child can use the iPad, not entirely
without adult support and control but
nonetheless with a degree of
autonomy that facilitates engagement,
exploration and experimentation, and
independent, self-directed learning –
powerful ingredients indeed for
learning and development.
It is still early days and so there is
little or no thorough and reputable
research-based evidence on the role
of iPads and apps in the learning of
children with autism. But it is not too
early to see the kind of benefits
reported by parents and professionals
for children with additional support
needs including autism, such as:
> improved
engagement in productive play and
activities (though it is unclear
whether this transfers from the iPad
and generalises into other contexts)
> increased motivation to engage with
a task
> improved communication, through
shared attention to a picture or event
on screen
> improvements in physical coordination
Is there a downside to
all this?
Well – yes, potentially. I certainly do
not wish to be negative, but it makes
no sense to ignore or hide concerns
that may arise from some of the
In the absence of research-based
evidence there is much anecdotal
‘evidence’, including a worryingly high
level of potentially overhyped and/or
misleading claims. Parents, naturally,
are mostly concerned with their own
children. So the accounts that flood in
are only observations and data
regarding individual children. We hear
a lot about ‘my child likes X’. We
have little synthesised or balanced
information that can be reliably applied
for all children.
Some parents tend to be ‘sold’ on the
iPad because it is so good at
‘occupying’ and often ‘calming’ children
with autism. But being occupied or
calmed is not necessarily the same as
learning. Music and videos – and many
apps – are passive and count more as
entertainment or sensory stimulation
than as learning. There is nothing
wrong with this necessarily, so long as
it does not become the dominant or
only mode of use.
There is the potential for
it to be used in a way
that ‘feeds’ children’s
The multi-function aspect of the iPad
is one thing that makes it such a
desirable and valuable tool in some
settings. But some children with autism
have difficulties coping with change,
and might have problems with multiple
perceptions and different modes of use
of the same thing. They may become
fixated on a single use of the iPad, so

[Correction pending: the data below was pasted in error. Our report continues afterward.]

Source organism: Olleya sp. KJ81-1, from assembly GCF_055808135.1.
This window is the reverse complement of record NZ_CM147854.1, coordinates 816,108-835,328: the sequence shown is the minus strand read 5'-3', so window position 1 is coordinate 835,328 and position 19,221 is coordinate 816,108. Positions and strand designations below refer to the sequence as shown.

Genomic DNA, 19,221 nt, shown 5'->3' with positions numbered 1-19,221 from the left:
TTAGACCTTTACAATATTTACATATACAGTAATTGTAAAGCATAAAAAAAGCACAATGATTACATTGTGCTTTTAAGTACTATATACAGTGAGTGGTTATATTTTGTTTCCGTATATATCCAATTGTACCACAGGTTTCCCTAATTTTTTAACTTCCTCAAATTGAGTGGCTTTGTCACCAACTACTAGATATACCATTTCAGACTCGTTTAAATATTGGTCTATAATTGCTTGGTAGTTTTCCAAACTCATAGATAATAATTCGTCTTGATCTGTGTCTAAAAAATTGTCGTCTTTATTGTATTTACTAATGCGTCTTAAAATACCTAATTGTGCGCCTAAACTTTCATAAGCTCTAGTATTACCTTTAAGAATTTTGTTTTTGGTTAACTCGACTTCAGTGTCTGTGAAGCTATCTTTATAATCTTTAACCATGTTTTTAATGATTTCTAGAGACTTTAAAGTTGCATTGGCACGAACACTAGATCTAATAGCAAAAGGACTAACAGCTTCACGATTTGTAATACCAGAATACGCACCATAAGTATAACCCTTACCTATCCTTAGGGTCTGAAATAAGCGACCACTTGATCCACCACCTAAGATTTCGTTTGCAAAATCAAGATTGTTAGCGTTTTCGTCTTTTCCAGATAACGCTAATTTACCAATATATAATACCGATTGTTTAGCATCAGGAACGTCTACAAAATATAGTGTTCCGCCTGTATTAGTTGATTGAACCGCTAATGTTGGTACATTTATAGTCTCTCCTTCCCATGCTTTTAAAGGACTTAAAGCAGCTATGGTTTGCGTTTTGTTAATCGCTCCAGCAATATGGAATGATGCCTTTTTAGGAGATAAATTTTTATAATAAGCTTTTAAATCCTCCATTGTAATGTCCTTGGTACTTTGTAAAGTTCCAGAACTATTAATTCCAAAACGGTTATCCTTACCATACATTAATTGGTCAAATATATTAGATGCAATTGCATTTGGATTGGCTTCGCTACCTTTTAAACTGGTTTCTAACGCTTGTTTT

it is really important that the device is
introduced to them in a way that
supports the most appropriate and
productive mode of use.
In a similar vein, because the iPad
can be personalised to match
individual children’s interests, there is
the potential for it to be used in a way
that ‘feeds’ children’s obsessions and
this may make it harder to ensure that
children are presented with a balanced
diet of topics and modes for learning.
The iPad is so attractive and
engaging that many children (with and
without autism) prefer to engage and
interact with the iPad, rather than using
it as a tool to help them to interact and
communicate with other people. We
are not yet very clear as to where this
will lead, in the longer term, and if or
how to try to counteract this and
encourage more social interaction
using iPad functions.
The iPad falls within an
‘affordable’ price bracket
but it is not that cheap
Useful discussions on some of these
aspects are only just beginning to
emerge among parents, see for
example http://momswithapps.com/
‘Traditional’ augmentative
manufacturers and suppliers are likely
to go out of business due to the rush
to iPads. This will damage the field
in the longer term, and reduce
the information and support available
to both professionals and parents
needing specialised help with
The ‘Home’ button on the iPad that
allows the user to switch between apps
means that many children spend more
time ‘flicking’ between apps, exploring
and looking for change, movement and
novelty, than they do on engaging with
any specific task or activity. There may
be learning potential in this, but it is not
that clear.
There are significant things missing
for the iPad that would be desirable
for children with autism and other
additional support needs; for example,
USB connectivity and various
accessibility options, particularly
important for switch users.
The iPad falls within an ‘affordable’